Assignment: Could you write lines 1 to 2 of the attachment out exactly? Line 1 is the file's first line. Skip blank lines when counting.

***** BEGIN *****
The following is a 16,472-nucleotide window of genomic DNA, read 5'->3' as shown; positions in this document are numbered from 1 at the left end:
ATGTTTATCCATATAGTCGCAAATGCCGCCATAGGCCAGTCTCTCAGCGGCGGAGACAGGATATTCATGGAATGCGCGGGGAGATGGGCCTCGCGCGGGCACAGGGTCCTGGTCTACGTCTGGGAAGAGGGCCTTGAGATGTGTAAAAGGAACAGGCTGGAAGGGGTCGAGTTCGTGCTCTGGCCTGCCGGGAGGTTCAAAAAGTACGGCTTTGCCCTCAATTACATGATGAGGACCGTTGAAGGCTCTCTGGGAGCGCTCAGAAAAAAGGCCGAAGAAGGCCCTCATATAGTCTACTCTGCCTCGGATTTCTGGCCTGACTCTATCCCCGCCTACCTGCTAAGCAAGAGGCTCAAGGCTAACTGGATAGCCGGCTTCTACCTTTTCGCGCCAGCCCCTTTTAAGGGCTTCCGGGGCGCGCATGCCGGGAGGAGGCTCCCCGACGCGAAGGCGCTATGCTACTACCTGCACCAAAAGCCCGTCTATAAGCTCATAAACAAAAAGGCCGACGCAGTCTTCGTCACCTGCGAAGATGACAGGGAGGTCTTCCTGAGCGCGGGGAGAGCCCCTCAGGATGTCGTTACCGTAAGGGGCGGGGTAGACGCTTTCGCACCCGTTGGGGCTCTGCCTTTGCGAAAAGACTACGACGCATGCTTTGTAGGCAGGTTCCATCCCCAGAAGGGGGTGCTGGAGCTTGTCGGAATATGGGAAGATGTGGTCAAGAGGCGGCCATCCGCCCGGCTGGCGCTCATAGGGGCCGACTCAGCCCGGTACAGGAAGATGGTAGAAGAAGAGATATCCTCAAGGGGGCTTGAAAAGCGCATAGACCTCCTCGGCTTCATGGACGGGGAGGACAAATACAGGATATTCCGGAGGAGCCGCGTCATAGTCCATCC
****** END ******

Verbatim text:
The following is a 16,472-nucleotide window of genomic DNA, read 5'->3' as shown; positions in this document are numbered from 1 at the left end:
ATGTTTATCCATATAGTCGCAAATGCCGCCATAGGCCAGTCTCTCAGCGGCGGAGACAGGATATTCATGGAATGCGCGGGGAGATGGGCCTCGCGCGGGCACAGGGTCCTGGTCTACGTCTGGGAAGAGGGCCTTGAGATGTGTAAAAGGAACAGGCTGGAAGGGGTCGAGTTCGTGCTCTGGCCTGCCGGGAGGTTCAAAAAGTACGGCTTTGCCCTCAATTACATGATGAGGACCGTTGAAGGCTCTCTGGGAGCGCTCAGAAAAAAGGCCGAAGAAGGCCCTCATATAGTCTACTCTGCCTCGGATTTCTGGCCTGACTCTATCCCCGCCTACCTGCTAAGCAAGAGGCTCAAGGCTAACTGGATAGCCGGCTTCTACCTTTTCGCGCCAGCCCCTTTTAAGGGCTTCCGGGGCGCGCATGCCGGGAGGAGGCTCCCCGACGCGAAGGCGCTATGCTACTACCTGCACCAAAAGCCCGTCTATAAGCTCATAAACAAAAAGGCCGACGCAGTCTTCGTCACCTGCGAAGATGACAGGGAGGTCTTCCTGAGCGCGGGGAGAGCCCCTCAGGATGTCGTTACCGTAAGGGGCGGGGTAGACGCTTTCGCACCCGTTGGGGCTCTGCCTTTGCGAAAAGACTACGACGCATGCTTTGTAGGCAGGTTCCATCCCCAGAAGGGGGTGCTGGAGCTTGTCGGAATATGGGAAGATGTGGTCAAGAGGCGGCCATCCGCCCGGCTGGCGCTCATAGGGGCCGACTCAGCCCGGTACAGGAAGATGGTAGAAGAAGAGATATCCTCAAGGGGGCTTGAAAAGCGCATAGACCTCCTCGGCTTCATGGACGGGGAGGACAAATACAGGATATTCCGGAGGAGCCGCGTCATAGTCCATCC